According to the present invention, the conventional wet-etch of the gate oxide 20, which follows the tunnel oxide mask 24 step, is replaced with a combination dry/wet-etch. First, a low-energy dry-etch is performed to remove a portion of the gate oxide 20 in the word-line region 16, as shown by the hash lines in FIG. 3B.

The energy ions generated by a conventional dry-etch is approximately 500-1000 electron volts. This high icon energy can induce significant damage to the substrate 22. In the present invention, by contrast, the ion energy of the dry-etch is less than approximately 200 electron volts, hence the term low-energy dry-etch.

In a preferred embodiment of the present invention, the low-energy dry-etch removes a significant portion of the gate oxide 20 from the substrate 22. In the example where the gate oxide 20 is 150 angstroms thick, the low-energy dry-etch would remove about ⅔ or 100 angstroms of the gate oxide 20, leaving a remaining layer of approximately 50 angstroms. Using low energy and leaving a layer of gate oxide 20 on the substrate prevents the substrate 22 from being damaged by the dry-etch. And since the low-energy dry-etch is directional, there may still be some undercut in the gate oxide 20, but much less than a wet-etch, as shown in FIG. 3C. For example, removing 150 angstroms may result in only a 15 angstrom undercut using the low-energy dry-etch of the present invention.

After the low-energy dry-etch is performed, a brief wet-etch is performed for a time necessary to remove any remaining gate oxide 20, as shown in FIG. 3D. Because the low-energy dry-etch removed most the gate oxide 20, the time for which the wet-etch is performed can be shortened, hence the term brief wet-etch. By comparison, a conventional wet-etch process may require approximately 60 seconds to remove all of the gate oxide 20, whereas the brief wet-etch may only require approximately 20 seconds to remove the remaining gate oxide 20, depending on the thickness. In the example where the remaining gate oxide 20 is 50 angstroms thick, the brief wet-etch may be set to remove 75 angstroms to ensure all the gate oxide 20 is removed. Due to the unidirectional nature of the wet-etch, this will result in only a 75 angstrom gate oxide undercut 42, compared with the traditional method that resulted in a 200 angstrom gate oxide undercut 32.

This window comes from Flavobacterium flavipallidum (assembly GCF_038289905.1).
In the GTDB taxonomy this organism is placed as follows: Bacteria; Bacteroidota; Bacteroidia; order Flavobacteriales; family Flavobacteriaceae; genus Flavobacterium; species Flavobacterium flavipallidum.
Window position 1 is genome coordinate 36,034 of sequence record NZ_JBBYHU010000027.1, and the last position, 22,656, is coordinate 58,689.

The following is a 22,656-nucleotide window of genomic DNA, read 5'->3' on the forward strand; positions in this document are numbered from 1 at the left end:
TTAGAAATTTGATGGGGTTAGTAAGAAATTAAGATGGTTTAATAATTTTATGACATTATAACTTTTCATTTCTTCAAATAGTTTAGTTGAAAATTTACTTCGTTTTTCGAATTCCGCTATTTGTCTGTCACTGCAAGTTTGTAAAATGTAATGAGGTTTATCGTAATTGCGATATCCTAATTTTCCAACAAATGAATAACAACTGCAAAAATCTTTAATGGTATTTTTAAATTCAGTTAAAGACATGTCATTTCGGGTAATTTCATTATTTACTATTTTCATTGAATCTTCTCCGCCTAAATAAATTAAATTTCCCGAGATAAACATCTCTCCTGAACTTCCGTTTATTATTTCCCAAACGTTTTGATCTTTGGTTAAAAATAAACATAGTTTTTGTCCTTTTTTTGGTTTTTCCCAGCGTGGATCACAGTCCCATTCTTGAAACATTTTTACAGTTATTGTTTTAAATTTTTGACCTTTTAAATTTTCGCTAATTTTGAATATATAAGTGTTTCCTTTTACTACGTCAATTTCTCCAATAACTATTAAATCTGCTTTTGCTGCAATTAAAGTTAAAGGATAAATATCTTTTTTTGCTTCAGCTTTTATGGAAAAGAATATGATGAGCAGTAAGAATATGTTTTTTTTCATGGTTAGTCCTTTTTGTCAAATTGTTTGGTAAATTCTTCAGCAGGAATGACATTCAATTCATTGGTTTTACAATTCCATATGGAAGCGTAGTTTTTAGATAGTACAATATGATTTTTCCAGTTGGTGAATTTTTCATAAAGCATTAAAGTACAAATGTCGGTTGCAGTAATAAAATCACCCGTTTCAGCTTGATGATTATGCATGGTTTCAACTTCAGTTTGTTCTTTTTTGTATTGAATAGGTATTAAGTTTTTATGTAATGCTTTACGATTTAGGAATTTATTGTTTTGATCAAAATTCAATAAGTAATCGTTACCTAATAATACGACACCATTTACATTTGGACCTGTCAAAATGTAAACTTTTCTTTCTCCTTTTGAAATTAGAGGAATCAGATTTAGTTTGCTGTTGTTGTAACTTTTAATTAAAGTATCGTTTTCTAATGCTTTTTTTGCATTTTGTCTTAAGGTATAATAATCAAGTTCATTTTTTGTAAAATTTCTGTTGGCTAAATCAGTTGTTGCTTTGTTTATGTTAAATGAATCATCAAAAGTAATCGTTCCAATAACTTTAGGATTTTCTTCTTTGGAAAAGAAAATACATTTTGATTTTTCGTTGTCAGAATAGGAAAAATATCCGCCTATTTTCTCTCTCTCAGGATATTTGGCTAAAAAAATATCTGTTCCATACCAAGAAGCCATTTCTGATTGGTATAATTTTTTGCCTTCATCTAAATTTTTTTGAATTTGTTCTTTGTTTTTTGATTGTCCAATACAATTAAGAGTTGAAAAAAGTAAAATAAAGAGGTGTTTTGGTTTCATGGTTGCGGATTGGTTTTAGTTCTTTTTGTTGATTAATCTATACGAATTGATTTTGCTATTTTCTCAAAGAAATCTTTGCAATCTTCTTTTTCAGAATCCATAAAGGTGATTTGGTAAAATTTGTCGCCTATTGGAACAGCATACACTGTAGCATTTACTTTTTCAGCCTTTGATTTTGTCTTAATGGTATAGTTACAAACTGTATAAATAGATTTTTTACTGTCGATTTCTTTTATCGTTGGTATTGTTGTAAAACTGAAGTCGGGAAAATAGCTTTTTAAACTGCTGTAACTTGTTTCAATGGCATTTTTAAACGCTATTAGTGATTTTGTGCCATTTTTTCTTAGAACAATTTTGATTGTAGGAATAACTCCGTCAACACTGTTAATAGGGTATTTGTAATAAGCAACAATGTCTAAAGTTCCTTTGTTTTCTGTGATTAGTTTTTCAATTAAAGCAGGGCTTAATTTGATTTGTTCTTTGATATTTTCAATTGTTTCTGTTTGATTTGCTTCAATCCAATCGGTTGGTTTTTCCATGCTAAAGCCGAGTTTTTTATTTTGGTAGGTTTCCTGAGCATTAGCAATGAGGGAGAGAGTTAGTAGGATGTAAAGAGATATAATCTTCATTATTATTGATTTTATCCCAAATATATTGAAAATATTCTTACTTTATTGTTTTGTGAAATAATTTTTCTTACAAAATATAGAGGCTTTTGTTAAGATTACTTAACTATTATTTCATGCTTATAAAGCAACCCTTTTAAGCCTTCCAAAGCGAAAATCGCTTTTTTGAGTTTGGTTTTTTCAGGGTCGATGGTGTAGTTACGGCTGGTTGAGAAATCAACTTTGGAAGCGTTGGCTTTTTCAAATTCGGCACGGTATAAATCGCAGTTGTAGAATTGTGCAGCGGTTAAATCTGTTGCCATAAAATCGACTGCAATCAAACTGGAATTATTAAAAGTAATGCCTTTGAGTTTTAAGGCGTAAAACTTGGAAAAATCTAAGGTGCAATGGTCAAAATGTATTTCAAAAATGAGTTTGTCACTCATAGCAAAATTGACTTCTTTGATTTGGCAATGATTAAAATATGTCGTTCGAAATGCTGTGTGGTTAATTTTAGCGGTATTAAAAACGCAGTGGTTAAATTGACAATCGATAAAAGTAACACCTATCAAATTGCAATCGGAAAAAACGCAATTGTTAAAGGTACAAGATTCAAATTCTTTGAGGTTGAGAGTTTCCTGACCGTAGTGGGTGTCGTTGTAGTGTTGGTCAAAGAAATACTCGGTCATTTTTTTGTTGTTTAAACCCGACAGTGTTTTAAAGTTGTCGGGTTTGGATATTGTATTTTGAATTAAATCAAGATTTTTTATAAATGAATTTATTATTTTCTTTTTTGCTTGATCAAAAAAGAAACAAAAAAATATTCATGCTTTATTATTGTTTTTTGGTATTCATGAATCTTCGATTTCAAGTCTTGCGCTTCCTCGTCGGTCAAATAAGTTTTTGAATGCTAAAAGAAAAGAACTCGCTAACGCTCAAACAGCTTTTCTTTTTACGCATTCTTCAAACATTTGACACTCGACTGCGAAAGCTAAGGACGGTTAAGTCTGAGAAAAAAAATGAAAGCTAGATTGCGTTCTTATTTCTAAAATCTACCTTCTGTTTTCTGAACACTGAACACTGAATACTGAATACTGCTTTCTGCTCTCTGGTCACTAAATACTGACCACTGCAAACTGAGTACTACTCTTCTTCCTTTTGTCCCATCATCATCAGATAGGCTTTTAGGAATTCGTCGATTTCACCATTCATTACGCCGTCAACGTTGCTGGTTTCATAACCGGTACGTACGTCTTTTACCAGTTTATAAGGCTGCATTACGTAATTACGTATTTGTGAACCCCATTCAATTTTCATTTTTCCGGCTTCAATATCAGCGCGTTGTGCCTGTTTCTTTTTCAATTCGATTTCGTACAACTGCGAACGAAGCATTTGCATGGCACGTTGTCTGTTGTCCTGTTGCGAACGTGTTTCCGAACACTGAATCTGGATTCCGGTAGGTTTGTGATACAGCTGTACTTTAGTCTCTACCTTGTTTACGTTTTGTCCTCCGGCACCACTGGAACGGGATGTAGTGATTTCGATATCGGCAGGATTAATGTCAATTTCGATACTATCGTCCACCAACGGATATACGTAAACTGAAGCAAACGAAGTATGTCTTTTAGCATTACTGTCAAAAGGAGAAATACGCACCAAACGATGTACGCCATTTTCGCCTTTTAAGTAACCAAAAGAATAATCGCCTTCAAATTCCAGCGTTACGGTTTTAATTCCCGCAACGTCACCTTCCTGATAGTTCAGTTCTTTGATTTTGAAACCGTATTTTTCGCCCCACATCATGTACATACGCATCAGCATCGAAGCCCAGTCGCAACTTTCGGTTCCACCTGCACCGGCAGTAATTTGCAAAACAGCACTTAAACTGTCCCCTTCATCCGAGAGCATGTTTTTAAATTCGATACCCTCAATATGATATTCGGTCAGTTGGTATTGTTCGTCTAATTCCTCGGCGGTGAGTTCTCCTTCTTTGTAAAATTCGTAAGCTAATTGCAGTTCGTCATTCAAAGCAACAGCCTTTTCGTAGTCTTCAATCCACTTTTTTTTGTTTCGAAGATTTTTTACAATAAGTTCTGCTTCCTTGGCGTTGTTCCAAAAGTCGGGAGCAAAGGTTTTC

Performing the brief wet-etch after the low-energy dry-etch in accordance with the present invention also serves to remove any damage that may have been induced on the substrate 22 by the low-energy dry-etch.

After the gate oxide 20 is removed from the word-line region 16 using the combination dry/wet-etch, the traditional process continues. As shown in FIG. 3E, the tunnel oxide mask 24 is removed, a layer of gate oxide 20 is grown over both regions, and the select and word-line gate 18 s built on top. The difference between FIG. 1A and FIG. 3E is that due to the dry/wet etch of the present invention, the select gate 14 may be placed closer to the word line gate 18, making the memory array more dense.

A method and system for etching gate oxide using a combination low-energy dry-etch and brief wet-etch has been disclosed, such that gate oxide undercut is minimized during transistor fabrication. Reducing the gate oxide undercut in manners allows for a relaxed lithographic overlay requirement between the tunnel oxide mask and a select gate, and a more densely packed memory array.

Although the present invention has been described in accordance with the embodiments shown, one of ordinary skill in the art will readily recognize that there could be variations to the embodiments and those variations would be within the spirit and scope of the present invention. Accordingly, many modifications may be made by one of ordinary skill in the art without departing from the spirit and scope of the appended claims.

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Referenced by
Citing PatentFiling datePublication dateApplicantTitle
US6849508 *Jun 7, 2002Feb 1, 2005Amberwave Systems CorporationMethod of forming multiple gate insulators on a strained semiconductor heterostructure
US7172935Dec 17, 2004Feb 6, 2007Amberwave Systems CorporationMethod of forming multiple gate insulators on a strained semiconductor heterostructure
US8722525Jun 21, 2011May 13, 2014Micron Technology, Inc.Multi-tiered semiconductor devices and associated methods
US9147691May 12, 2014Sep 29, 2015Micron Technology, Inc.Multi-tiered semiconductor devices and associated methods
US20050098774 *Dec 17, 2004May 12, 2005Amberwave Systems CorporationMethod of forming multiple gate insulators on a strained semiconductor heterostructure
Classifications
U.S. Classification438/704, 257/E21.684, 438/264, 438/195, 257/E21.209
International ClassificationH01L21/8247, H01L21/28
Cooperative ClassificationH01L27/11534, H01L21/28273, H01L27/11526
European ClassificationH01L27/115F6P1, H01L21/28F, H01L27/115F6